Nearly every sports fan has, at one time or another, tried to invent a new sport. As kids we used to sit around the backyard brainstorming for such ideas, hoping that something insightful would pop into our heads. Unfortunately not much did, and whenever something managed to pop up, we immediately decreed it as stupid and we went on to something else, like trying to invent new comic book heroes.
Thus the intrigue of "BASEketball," a parody film of sorts that targets sports movies and our national obsession with sports overall. Just like our childhood backyard failures, however, this film's newly invented sport should have been quickly rejected. That's because it's neither very interesting nor -- especially important for the movie -- very funny. While its defensive tactic of annoying, humiliating or "psyching out" the opponent offers a few laughs, the overall concept isn't funny and that immediately hurts the film.
It also suffers from a horrible case of timing in that it's the third gross out/parody film to come along in as many weeks and will no doubt suffer from the audience's overexposure to such material. Although it's directed by David Zucker (part of the team responsible for the "Naked Gun" and "Airplane" movies) and stars the creators and vocal talents of the hit animated cable TV show, "South Park," it's doubtful this film will last long in the theaters.
Since its general concept isn't funny, the film needs to either "excel" at the gross out material (such as in "There's Something About Mary") or use the comedic machine gun approach by throwing out as much goofy and stupid material as possible and hope that the audience finds at least some of it amusing or better yet, outrageously funny.
While the film does offer a few good laughs (all depending, of course, on what you find funny), it's easily the weakest of this month's parody films and surprisingly doesn't have as much humorous ammunition for that comedy machine gun as one would expect.
Certainly tasteless, vulgar and guaranteed to offend at least some moviegoers, I found the film occasionally funny, but overall quite weak. Perhaps it's having recently experienced two similar films, but this one had the least "sophisticated" (if you can even use that phrase in this genre) or clever humor of any such entries in this genre in a long time.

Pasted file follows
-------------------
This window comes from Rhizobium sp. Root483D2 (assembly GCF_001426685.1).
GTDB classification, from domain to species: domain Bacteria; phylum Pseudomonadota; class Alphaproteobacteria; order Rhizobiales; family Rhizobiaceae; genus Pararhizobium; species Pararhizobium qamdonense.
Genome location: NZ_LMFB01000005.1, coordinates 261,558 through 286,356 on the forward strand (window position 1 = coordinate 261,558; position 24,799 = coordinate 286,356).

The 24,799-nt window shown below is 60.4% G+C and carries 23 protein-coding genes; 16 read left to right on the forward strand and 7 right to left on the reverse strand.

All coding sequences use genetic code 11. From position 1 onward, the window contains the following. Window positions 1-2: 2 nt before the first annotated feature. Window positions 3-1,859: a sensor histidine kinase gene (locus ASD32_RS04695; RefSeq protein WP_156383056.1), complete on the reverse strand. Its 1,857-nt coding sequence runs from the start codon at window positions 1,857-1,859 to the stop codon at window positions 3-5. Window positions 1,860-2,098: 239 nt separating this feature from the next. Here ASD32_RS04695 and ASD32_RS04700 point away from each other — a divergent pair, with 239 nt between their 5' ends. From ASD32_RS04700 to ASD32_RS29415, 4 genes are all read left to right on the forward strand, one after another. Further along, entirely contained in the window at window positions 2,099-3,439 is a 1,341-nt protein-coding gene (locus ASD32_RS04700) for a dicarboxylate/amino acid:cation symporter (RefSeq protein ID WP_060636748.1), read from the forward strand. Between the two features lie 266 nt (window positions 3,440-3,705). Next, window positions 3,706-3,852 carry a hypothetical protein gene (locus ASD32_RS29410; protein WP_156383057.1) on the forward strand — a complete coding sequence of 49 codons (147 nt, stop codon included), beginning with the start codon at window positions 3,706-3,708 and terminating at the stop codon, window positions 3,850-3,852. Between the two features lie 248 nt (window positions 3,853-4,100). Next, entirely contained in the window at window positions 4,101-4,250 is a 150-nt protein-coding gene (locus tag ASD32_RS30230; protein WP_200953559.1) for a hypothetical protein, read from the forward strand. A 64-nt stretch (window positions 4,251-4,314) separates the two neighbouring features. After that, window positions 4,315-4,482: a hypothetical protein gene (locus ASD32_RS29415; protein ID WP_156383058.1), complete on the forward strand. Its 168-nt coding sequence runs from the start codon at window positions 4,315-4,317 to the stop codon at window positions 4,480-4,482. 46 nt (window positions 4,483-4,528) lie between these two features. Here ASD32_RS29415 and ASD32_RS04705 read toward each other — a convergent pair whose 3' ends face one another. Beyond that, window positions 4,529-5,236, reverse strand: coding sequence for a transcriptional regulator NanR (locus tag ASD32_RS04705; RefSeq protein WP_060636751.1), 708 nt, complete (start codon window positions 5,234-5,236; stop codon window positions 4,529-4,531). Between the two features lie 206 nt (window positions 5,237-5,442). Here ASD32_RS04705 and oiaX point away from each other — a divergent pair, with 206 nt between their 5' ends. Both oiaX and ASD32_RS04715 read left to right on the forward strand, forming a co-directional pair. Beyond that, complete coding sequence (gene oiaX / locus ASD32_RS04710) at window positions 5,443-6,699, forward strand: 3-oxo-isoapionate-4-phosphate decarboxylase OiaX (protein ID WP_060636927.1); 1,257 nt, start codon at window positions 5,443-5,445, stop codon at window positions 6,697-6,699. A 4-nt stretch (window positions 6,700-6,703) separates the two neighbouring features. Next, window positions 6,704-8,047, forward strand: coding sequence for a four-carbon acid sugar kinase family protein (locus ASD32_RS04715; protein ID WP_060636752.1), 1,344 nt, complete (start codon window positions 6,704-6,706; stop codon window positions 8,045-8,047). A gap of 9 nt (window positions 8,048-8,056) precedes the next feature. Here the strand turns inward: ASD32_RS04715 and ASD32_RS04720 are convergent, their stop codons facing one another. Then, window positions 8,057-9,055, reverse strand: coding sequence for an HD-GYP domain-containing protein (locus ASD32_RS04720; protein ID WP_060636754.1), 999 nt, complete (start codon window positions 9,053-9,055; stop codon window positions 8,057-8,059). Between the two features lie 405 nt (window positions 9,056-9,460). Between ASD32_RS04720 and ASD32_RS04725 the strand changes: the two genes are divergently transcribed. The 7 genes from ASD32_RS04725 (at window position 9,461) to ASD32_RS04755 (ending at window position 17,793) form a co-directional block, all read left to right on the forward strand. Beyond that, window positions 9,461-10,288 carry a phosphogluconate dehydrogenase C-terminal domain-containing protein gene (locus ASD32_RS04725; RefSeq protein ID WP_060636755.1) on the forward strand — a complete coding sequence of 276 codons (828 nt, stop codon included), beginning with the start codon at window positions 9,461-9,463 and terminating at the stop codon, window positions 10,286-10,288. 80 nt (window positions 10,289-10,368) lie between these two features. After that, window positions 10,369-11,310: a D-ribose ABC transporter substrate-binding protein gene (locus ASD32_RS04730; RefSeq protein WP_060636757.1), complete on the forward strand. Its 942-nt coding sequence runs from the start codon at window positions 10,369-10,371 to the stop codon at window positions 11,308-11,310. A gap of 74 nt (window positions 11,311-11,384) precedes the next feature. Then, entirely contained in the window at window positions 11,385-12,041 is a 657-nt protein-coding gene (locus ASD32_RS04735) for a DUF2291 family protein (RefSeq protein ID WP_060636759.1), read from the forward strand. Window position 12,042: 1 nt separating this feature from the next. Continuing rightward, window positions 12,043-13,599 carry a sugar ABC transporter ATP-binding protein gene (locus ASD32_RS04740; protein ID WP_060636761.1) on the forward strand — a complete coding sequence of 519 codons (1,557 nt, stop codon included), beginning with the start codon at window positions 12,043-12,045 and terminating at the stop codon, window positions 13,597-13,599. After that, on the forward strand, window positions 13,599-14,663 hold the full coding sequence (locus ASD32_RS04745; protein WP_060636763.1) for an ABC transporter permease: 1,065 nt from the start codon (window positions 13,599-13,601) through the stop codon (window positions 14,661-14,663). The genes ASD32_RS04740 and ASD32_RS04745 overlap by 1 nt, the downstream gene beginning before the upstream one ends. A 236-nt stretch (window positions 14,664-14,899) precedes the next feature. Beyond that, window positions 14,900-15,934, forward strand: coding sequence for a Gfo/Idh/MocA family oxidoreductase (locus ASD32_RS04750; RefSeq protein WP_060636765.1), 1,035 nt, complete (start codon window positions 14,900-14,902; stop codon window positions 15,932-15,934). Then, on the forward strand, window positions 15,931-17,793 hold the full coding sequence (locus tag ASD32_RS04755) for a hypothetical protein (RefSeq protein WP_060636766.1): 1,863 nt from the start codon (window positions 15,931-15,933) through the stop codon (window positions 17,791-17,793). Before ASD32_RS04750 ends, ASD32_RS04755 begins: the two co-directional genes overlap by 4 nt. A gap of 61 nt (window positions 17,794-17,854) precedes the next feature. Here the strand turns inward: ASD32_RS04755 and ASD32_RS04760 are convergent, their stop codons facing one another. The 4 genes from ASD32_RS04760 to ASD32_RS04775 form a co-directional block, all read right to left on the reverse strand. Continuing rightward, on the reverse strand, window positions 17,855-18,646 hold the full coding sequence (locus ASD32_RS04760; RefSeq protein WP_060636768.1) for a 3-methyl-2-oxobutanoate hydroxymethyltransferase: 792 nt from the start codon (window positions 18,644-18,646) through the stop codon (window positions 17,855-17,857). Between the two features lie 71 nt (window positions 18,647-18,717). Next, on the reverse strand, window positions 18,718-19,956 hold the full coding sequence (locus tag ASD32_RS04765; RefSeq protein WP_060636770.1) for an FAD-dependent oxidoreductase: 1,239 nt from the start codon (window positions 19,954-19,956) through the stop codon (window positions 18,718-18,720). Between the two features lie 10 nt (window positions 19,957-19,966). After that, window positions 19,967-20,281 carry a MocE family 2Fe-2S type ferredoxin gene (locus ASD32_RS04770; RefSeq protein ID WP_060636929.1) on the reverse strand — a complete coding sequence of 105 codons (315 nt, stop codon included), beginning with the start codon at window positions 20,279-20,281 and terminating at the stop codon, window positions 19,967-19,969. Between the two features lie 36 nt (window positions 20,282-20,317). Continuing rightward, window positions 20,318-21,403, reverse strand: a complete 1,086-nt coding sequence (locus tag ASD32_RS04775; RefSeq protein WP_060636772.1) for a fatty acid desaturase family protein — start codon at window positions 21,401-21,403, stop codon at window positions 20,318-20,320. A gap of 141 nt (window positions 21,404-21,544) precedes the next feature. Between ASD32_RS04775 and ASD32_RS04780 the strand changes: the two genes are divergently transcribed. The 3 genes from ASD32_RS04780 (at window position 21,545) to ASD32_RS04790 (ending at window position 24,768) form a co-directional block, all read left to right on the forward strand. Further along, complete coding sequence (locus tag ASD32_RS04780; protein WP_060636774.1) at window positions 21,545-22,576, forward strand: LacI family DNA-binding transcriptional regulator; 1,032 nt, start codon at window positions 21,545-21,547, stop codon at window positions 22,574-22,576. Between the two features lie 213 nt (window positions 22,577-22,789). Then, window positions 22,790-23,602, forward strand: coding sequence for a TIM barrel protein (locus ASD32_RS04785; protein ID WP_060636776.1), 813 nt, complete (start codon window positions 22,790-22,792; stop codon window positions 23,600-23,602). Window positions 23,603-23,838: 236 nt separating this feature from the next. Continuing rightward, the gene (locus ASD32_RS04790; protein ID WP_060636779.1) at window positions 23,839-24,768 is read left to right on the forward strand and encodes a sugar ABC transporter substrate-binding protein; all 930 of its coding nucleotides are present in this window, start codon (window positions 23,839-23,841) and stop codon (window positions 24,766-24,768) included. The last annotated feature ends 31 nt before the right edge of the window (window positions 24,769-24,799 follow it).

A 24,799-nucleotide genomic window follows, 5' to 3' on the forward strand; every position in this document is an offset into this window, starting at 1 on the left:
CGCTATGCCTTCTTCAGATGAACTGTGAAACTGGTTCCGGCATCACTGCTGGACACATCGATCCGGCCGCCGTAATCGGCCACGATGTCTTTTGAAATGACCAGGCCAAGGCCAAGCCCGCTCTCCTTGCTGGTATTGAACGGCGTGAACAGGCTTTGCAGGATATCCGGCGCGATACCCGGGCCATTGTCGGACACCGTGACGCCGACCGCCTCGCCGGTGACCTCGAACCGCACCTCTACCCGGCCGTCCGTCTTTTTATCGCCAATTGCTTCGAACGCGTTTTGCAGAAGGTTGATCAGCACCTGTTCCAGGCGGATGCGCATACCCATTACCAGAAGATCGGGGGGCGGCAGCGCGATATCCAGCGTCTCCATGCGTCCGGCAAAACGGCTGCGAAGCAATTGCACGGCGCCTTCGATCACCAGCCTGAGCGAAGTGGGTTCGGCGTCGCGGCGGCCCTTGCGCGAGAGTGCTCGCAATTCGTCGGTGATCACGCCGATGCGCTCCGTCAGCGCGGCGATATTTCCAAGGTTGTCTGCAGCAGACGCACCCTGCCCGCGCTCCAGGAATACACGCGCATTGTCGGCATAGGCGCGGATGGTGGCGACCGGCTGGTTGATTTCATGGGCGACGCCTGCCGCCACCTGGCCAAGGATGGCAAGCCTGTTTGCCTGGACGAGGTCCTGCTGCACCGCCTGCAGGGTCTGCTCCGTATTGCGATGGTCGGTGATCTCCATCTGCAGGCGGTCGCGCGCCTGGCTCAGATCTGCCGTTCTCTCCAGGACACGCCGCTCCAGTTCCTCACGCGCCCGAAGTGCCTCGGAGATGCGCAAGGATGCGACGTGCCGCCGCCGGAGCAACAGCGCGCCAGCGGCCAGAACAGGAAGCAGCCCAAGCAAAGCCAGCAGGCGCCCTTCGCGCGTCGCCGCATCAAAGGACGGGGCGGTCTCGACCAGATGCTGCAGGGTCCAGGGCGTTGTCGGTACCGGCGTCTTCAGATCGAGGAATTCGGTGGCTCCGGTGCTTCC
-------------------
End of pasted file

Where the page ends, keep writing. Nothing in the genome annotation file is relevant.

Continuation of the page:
For every parody gag that works -- a funny, but potentially offensive bit such as "Road Kill Caught on Tape" (that spoofs the FOX TV network's sensationalistic programming), and the jokes about the corporate-sponsored stadiums (such as one named after a certain feminine hygiene product) -- there are many more gags that don't work.
A bit involving "free range chicken night" at a game (with chickens all over the field/court) might have seemed funny on paper, but falls flat in execution. So do scenes featuring jokes about "The Horse Whisperer" as a sleep-inducing sedative and a bit featuring Ernest Borgnine dancing to Right Said Fred's "I'm Too Sexy" song (which, like the macarena scene in "Mafia!," is a few years too late).
For a film that's supposedly spoofing sports movies, the filmmakers -- considering their "pedigree" -- have surprisingly missed a great deal of "spoof worthy" material. While there's some brief stuff involving "The Natural" (the baseball film starring Robert Redford), the scenes are nearly more homage than parody based, and so few people saw that film more than a decade ago that they -- and especially today's teens -- won't get those particular jokes.
I kept waiting for funny bits on "Bull Durham" and "Field of Dreams" ("If you build it, he will come"), or even other sports films such as "Rocky," but they never appeared. Considering the slam on today's sports, the perfect film that should have been the focal point of the movie -- "Jerry Maguire" -- is nowhere to be found. After a funny opening monologue about the decline of sports and a brief scene showing celebrating football players breaking out into an Irish line dance, the film pretty much drops the ball.
Instead, it goes for less inspired laughs -- mainly the taunting of opposing players during the "game" -- and includes a long scene with Robert Stack doing his "Unsolved Mysteries" bit where the only joke is hearing him cuss. For "South Park" fans, a few voices from the show briefly appear and one of the characters is named Kenny (although he doesn't get killed despite being abused throughout the film).
Not surprisingly, the performances aren't much here, and Trey Parker and Matt Stone demonstrate that they're probably better suited behind, rather than in front of, the camera. Longtime film stars Robert Vaughn and Ernest Borgnine can't do much with their weakly written characters, and both "Baywatch" babe Yasmine Bleeth and former MTV host Jenny McCarthy are pretty much used just as "eye candy" (especially McCarthy). Of course that should please this film's target audience of high school and college aged males.
Unless you fall into that group, you probably won't get much out of this film, although you may find yourself laughing a few times at some stupid or gross out moments. Even so, this is a pretty weak effort, especially considering the track record of director Zucker. Sadly, as is in the world of sports, you can't always hit a home run and sometimes end up striking out instead. We give "BASEketball" a 3 out of 10.